(No) Surprise

The schooner Surprise, Camden, Maine

I am transcribing annotations from a book (Time: A Vocabulary of the Present, edited by Joel Burges and Amy J. Elias) I’ve been slowly making my way through for a while. I’m almost done reading it, but figured I’d get started on gathering what I’d found, to whatever ends I may have. Who knows.

This particular chunk, which I LOVE, feels relevant to my last post about revision/sneak circuits/whatever the heck else I was on about — but I don’t know (yet?) how to wedge it in there. But I want to keep it nearby. So I’m putting it here for now, and maybe some of you will also appreciate this thinking. It’s from the chapter/essay, “Anticipation/Unexpected,” by Mark Currie. (all giddy boldface emphases mine)

TLDR: Surprise used to be less surprising.

“How are these connotations, positive and negative, of the unexpected related to the notion of anticipation? This seems a straightforward question, since the unexpected, whether positive or negative, must be the negation of expectation, or the failure of anticipation. It is the arrival of what we did not see coming. It is that to which our expectations were oblivious. But in a less obvious way, the category of the unexpected is actually produced by anticipation, expectation, and prediction. The unexpected event is more prominent in a world that is methodical and accurate and expert in its predictions, and the degree of unexpectedness is proportional to the extent to which we are accustomed to seeing things coming. The unexpected storm, for example, acquires a significance in a world of increasingly sophisticated weather forecasting that it did not have when weather was generally unforeseeable, and all storms were unexpected. The science of prediction itself foregrounds and gives emphasis to whatever is unforeseen, which stands out against a backdrop of regular, rule-governed, or repetitive behavior. Paradoxical though it may be, we might be justified in regarding these emerging ideas about a world less predictable than it used to be as ideas actually produced by the general environment of reliable and accurate prediction rather than by simple failures of prediction. This is not simply a structuralist logic that points out the normally imperceptible relation between a concept and its dark structural other, the conceptual inseparability of the contingent and the necessary. It is instead a recognition of the heightened experience of surprise produced by the labor of its annihilation. The modern species of surprise at the unexpected is the product and not the negation of sophisticated expectation. For this reason it is always necessary to regard the unexpected not only as a term of futurity, but also one of belatedness, of realization of what, in the past, we did not know. The unexpected arrives from the future, but it also springs an unexplained past, or a gap in what we knew about the world.” (99-100)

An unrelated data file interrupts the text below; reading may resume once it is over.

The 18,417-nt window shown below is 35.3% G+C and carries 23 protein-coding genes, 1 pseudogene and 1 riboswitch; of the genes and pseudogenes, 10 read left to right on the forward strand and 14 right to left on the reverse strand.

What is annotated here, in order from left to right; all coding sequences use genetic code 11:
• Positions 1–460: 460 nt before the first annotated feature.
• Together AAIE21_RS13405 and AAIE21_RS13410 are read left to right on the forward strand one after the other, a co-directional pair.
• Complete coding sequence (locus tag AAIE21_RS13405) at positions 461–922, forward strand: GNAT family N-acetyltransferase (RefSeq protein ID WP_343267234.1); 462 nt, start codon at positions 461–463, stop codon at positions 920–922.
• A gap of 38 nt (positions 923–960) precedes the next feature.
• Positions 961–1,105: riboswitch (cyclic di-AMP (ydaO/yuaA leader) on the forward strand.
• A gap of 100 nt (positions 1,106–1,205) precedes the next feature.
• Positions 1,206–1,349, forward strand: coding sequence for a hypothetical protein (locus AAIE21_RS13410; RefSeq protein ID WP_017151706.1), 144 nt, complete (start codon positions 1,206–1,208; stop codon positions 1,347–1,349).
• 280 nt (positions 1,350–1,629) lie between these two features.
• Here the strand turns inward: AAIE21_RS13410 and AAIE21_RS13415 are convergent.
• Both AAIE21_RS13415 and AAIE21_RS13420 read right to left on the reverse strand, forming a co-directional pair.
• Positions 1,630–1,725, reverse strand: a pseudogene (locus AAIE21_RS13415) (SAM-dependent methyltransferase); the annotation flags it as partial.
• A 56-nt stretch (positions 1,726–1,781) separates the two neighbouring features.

Beyond weather and other similar physical phenomena, I’m not entirely convinced “we” are “better” at predicting stuff, or how we’d even know whether we were or not. But this idea is compelling to me, this notion of “the heightened experience of surprise produced by the labor of its annihilation” is really setting up shop in my head right now.

To what end? To what (unexpected) end?